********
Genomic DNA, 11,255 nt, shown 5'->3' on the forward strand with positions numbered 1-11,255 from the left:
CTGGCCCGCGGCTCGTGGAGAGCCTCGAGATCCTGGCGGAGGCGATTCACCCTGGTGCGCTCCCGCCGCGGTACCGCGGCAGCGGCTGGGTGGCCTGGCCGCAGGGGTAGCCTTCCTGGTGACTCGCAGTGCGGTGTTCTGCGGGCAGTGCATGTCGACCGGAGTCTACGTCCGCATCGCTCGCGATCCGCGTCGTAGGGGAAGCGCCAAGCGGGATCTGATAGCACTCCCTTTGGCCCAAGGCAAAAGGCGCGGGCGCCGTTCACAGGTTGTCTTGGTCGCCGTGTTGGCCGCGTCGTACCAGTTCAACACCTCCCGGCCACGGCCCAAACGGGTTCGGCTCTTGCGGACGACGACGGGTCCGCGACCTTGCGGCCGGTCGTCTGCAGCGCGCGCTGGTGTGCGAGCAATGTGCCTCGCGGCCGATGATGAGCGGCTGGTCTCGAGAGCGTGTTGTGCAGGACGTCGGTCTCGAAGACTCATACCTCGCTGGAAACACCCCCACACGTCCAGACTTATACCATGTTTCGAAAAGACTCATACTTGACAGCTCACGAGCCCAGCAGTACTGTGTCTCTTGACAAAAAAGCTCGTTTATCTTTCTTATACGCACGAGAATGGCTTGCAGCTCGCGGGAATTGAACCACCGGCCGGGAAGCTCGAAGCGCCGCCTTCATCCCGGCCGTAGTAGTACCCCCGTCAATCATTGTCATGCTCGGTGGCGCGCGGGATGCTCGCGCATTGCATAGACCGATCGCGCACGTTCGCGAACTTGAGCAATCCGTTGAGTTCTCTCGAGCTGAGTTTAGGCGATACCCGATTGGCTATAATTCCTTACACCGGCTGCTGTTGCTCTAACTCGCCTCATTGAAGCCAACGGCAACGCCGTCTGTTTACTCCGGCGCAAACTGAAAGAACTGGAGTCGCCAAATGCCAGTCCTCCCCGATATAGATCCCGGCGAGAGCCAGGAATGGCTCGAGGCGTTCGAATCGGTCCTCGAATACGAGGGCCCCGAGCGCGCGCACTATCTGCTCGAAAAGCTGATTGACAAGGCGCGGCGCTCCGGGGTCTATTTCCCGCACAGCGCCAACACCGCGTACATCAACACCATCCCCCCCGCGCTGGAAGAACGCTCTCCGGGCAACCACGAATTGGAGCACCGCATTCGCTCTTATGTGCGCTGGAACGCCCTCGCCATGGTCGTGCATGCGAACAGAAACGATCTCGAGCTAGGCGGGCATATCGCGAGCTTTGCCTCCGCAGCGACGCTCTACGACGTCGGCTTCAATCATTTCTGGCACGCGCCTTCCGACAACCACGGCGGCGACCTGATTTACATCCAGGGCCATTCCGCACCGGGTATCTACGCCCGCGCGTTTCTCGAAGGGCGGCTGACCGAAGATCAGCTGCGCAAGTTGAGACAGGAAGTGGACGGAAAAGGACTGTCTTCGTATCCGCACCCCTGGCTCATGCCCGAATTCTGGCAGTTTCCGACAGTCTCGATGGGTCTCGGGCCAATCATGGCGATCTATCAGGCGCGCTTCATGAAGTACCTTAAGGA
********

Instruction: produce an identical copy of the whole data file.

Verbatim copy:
Genomic DNA, 11,255 nt, shown 5'->3' on the forward strand with positions numbered 1-11,255 from the left:
CTGGCCCGCGGCTCGTGGAGAGCCTCGAGATCCTGGCGGAGGCGATTCACCCTGGTGCGCTCCCGCCGCGGTACCGCGGCAGCGGCTGGGTGGCCTGGCCGCAGGGGTAGCCTTCCTGGTGACTCGCAGTGCGGTGTTCTGCGGGCAGTGCATGTCGACCGGAGTCTACGTCCGCATCGCTCGCGATCCGCGTCGTAGGGGAAGCGCCAAGCGGGATCTGATAGCACTCCCTTTGGCCCAAGGCAAAAGGCGCGGGCGCCGTTCACAGGTTGTCTTGGTCGCCGTGTTGGCCGCGTCGTACCAGTTCAACACCTCCCGGCCACGGCCCAAACGGGTTCGGCTCTTGCGGACGACGACGGGTCCGCGACCTTGCGGCCGGTCGTCTGCAGCGCGCGCTGGTGTGCGAGCAATGTGCCTCGCGGCCGATGATGAGCGGCTGGTCTCGAGAGCGTGTTGTGCAGGACGTCGGTCTCGAAGACTCATACCTCGCTGGAAACACCCCCACACGTCCAGACTTATACCATGTTTCGAAAAGACTCATACTTGACAGCTCACGAGCCCAGCAGTACTGTGTCTCTTGACAAAAAAGCTCGTTTATCTTTCTTATACGCACGAGAATGGCTTGCAGCTCGCGGGAATTGAACCACCGGCCGGGAAGCTCGAAGCGCCGCCTTCATCCCGGCCGTAGTAGTACCCCCGTCAATCATTGTCATGCTCGGTGGCGCGCGGGATGCTCGCGCATTGCATAGACCGATCGCGCACGTTCGCGAACTTGAGCAATCCGTTGAGTTCTCTCGAGCTGAGTTTAGGCGATACCCGATTGGCTATAATTCCTTACACCGGCTGCTGTTGCTCTAACTCGCCTCATTGAAGCCAACGGCAACGCCGTCTGTTTACTCCGGCGCAAACTGAAAGAACTGGAGTCGCCAAATGCCAGTCCTCCCCGATATAGATCCCGGCGAGAGCCAGGAATGGCTCGAGGCGTTCGAATCGGTCCTCGAATACGAGGGCCCCGAGCGCGCGCACTATCTGCTCGAAAAGCTGATTGACAAGGCGCGGCGCTCCGGGGTCTATTTCCCGCACAGCGCCAACACCGCGTACATCAACACCATCCCCCCCGCGCTGGAAGAACGCTCTCCGGGCAACCACGAATTGGAGCACCGCATTCGCTCTTATGTGCGCTGGAACGCCCTCGCCATGGTCGTGCATGCGAACAGAAACGATCTCGAGCTAGGCGGGCATATCGCGAGCTTTGCCTCCGCAGCGACGCTCTACGACGTCGGCTTCAATCATTTCTGGCACGCGCCTTCCGACAACCACGGCGGCGACCTGATTTACATCCAGGGCCATTCCGCACCGGGTATCTACGCCCGCGCGTTTCTCGAAGGGCGGCTGACCGAAGATCAGCTGCGCAAGTTGAGACAGGAAGTGGACGGAAAAGGACTGTCTTCGTATCCGCACCCCTGGCTCATGCCCGAATTCTGGCAGTTTCCGACAGTCTCGATGGGTCTCGGGCCAATCATGGCGATCTATCAGGCGCGCTTCATGAAGTACCTTAAGGA